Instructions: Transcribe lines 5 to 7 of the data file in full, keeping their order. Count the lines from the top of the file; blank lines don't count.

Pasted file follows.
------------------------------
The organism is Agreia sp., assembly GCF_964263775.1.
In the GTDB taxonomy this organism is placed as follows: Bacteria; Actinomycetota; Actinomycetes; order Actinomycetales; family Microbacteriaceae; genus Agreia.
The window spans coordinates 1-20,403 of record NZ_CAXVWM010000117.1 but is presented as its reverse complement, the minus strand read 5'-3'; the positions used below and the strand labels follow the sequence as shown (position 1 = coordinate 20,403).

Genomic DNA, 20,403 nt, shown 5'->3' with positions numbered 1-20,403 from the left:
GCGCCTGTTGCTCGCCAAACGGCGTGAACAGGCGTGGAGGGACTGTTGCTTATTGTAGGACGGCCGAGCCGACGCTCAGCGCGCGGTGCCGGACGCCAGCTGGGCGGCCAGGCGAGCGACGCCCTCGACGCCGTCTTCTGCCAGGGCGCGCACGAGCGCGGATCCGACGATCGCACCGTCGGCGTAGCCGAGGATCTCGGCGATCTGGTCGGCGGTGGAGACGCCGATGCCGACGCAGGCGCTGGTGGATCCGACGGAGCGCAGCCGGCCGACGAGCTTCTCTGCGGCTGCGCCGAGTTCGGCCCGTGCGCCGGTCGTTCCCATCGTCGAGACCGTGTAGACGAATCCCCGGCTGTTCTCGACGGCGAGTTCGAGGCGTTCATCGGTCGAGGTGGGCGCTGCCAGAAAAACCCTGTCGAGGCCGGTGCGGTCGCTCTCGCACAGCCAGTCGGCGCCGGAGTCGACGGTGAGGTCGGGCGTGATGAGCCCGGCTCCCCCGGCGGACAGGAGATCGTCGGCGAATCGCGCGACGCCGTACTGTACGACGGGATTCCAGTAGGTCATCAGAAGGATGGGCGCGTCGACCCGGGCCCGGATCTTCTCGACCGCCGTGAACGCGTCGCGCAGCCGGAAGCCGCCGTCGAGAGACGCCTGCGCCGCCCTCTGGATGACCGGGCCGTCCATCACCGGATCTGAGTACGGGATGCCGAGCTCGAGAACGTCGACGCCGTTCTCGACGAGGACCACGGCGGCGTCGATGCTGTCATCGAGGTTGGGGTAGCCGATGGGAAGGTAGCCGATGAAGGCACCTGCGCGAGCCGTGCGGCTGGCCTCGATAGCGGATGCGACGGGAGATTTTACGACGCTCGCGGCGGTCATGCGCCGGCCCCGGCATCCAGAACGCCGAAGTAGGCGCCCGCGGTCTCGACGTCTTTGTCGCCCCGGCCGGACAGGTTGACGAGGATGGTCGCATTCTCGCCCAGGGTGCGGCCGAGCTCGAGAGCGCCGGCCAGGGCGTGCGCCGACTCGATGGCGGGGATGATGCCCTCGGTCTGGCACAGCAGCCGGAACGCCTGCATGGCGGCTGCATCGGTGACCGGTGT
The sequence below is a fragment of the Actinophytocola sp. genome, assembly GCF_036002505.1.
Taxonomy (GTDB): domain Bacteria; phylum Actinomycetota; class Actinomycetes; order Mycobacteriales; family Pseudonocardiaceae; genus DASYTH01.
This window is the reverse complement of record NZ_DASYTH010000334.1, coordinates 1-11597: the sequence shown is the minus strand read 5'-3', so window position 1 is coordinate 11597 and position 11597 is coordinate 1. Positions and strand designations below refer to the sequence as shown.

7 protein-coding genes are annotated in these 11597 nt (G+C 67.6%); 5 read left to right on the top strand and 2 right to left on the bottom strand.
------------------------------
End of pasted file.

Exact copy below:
GCGCCTGTTGCTCGCCAAACGGCGTGAACAGGCGTGGAGGGACTGTTGCTTATTGTAGGACGGCCGAGCCGACGCTCAGCGCGCGGTGCCGGACGCCAGCTGGGCGGCCAGGCGAGCGACGCCCTCGACGCCGTCTTCTGCCAGGGCGCGCACGAGCGCGGATCCGACGATCGCACCGTCGGCGTAGCCGAGGATCTCGGCGATCTGGTCGGCGGTGGAGACGCCGATGCCGACGCAGGCGCTGGTGGATCCGACGGAGCGCAGCCGGCCGACGAGCTTCTCTGCGGCTGCGCCGAGTTCGGCCCGTGCGCCGGTCGTTCCCATCGTCGAGACCGTGTAGACGAATCCCCGGCTGTTCTCGACGGCGAGTTCGAGGCGTTCATCGGTCGAGGTGGGCGCTGCCAGAAAAACCCTGTCGAGGCCGGTGCGGTCGCTCTCGCACAGCCAGTCGGCGCCGGAGTCGACGGTGAGGTCGGGCGTGATGAGCCCGGCTCCCCCGGCGGACAGGAGATCGTCGGCGAATCGCGCGACGCCGTACTGTACGACGGGATTCCAGTAGGTCATCAGAAGGATGGGCGCGTCGACCCGGGCCCGGATCTTCTCGACCGCCGTGAACGCGTCGCGCAGCCGGAAGCCGCCGTCGAGAGACGCCTGCGCCGCCCTCTGGATGACCGGGCCGTCCATCACCGGATCTGAGTACGGGATGCCGAGCTCGAGAACGTCGACGCCGTTCTCGACGAGGACCACGGCGGCGTCGATGCTGTCATCGAGGTTGGGGTAGCCGATGGGAAGGTAGCCGATGAAGGCACCTGCGCGAGCCGTGCGGCTGGCCTCGATAGCGGATGCGACGGGAGATTTTACGACGCTCGCGGCGGTCATGCGCCGGCCCCGGCATCCAGAACGCCGAAGTAGGCGCCCGCGGTCTCGACGTCTTTGTCGCCCCGGCCGGACAGGTTGACGAGGATGGTCGCATTCTCGCCCAGGGTGCGGCCGAGCTCGAGAGCGCCGGCCAGGGCGTGCGCCGACTCGATGGCGGGGATGATGCCCTCGGTCTGGCACAGCAGCCGGAACGCCTGCATGGCGGCTGCATCGGTGACCGGTGT
The sequence below is a fragment of the Actinophytocola sp. genome, assembly GCF_036002505.1.
Taxonomy (GTDB): domain Bacteria; phylum Actinomycetota; class Actinomycetes; order Mycobacteriales; family Pseudonocardiaceae; genus DASYTH01.